Triumph Repair/1972 triumph spitfire bellhousing
Hi Howard, I have a 72 triumph spitfire and just replaced clutch and bearings on imput and rear shafts. When i bolt the gear case to the bell housing the shaft will get very stiff to turn, and the tighter i torque the bolts, the more the shaft will get stift to the ;point i cannot turn it. The trans. is in neutral. Any Ideas, Wayne.....
The input shaft bearing has a groove in it with a large snap ring to prevent it from moving too far toward the rear so it seats against the gearbox case. The input shaft has a oil slinger on first and then the bearing and then a thin washer and finally a snap ring in a groove in the shaft. This prevents the shaft from moving toward the gearbox.
Even if there were something in the back of the crankshaft that were up against the input shaft thus putting it in a bind, that can not put the mainshaft (output shaft)in a bind no matter how hard the input shaft were forced toward the rear. Unless the snap ring on the input shaft were missing or slipped out of it's groove in the shaft.
The more likely problem is that the main shaft (out put shaft) is dislocated toward the front making the input shaft unable to be seated against the gearbox case.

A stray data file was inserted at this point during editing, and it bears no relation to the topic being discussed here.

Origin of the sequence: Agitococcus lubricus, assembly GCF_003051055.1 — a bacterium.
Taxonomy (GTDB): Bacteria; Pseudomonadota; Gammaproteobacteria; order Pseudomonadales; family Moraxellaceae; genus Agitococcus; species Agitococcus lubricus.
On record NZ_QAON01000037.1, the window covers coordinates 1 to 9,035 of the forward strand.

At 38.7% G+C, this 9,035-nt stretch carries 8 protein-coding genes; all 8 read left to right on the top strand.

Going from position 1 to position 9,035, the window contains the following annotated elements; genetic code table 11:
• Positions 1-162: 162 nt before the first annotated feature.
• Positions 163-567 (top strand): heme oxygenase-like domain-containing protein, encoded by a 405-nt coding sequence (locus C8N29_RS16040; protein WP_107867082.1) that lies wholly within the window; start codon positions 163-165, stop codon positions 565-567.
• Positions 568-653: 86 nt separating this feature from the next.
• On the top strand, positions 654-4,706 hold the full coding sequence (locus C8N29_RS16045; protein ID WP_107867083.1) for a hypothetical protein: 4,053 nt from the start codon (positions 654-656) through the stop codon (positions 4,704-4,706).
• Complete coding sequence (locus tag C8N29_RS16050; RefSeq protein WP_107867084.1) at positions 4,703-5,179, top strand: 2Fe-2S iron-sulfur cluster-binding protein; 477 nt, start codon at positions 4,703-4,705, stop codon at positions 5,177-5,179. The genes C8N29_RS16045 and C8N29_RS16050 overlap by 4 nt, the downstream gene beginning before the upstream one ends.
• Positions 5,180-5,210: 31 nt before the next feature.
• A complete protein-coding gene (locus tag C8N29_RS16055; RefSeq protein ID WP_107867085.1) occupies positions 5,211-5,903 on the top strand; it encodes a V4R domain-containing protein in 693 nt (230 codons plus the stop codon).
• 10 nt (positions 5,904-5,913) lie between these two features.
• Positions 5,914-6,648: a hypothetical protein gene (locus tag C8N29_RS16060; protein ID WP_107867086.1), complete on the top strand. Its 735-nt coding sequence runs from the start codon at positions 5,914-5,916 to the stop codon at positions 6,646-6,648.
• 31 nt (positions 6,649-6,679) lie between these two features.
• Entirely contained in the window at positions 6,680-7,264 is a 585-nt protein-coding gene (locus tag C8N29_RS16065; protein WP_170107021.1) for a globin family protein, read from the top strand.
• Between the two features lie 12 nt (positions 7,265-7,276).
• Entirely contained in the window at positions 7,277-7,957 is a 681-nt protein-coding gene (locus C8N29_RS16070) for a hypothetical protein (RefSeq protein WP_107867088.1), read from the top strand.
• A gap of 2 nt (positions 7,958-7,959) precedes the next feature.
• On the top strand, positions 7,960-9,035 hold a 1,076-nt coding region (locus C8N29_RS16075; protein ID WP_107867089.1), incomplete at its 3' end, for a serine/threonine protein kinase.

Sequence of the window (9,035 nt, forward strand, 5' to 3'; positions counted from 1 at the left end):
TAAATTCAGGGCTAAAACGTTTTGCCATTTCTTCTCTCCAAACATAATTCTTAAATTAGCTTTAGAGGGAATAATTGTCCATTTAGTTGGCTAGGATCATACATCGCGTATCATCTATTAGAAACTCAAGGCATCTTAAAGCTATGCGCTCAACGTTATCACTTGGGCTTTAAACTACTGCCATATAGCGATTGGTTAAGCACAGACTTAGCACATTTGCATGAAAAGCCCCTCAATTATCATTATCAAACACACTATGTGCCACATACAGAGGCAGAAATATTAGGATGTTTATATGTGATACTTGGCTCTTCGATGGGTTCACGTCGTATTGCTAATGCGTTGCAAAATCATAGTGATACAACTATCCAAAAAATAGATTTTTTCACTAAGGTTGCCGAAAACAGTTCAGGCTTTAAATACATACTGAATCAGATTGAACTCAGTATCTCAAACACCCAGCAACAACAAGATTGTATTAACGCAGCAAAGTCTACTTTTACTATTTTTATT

Either a needle bearing has slipped out of it's cage and is lodged in between the input shaft and the main shaft or the main shaft spacers are not in place correctly. The main shaft is located much like the input shaft with a large snap ring on the bearing and then a thich washer and a snap ring in the mainshaft preventing the main shaft from moving forward.
If a thin washer is just under the input shaft snap ring and a thick washer is under the snap ring on the mainshaft and both have their large snap rings on the OD of each bearing then the two shafts can not put a bind on the other. Unless there is a foriegn "Somthng" in the back of the input shaft like a loose needle bearing. Keep in mind that there are half moon clips in some of the gears that are locaters and if one of them is out of place it can force the gear train forward and cause a bind.
My advice is to put the gearbox on the bench and take the cover off and check for free play in all the gears and check the front and rear snap rings for their correct washers and spacing.
Also, check your new bearing against the old bearings to see that the outside groove in the outer race is in the same place on the outer race. I once received an aftermarket bearing that was the correct size but had the snap ring groove in the worong location.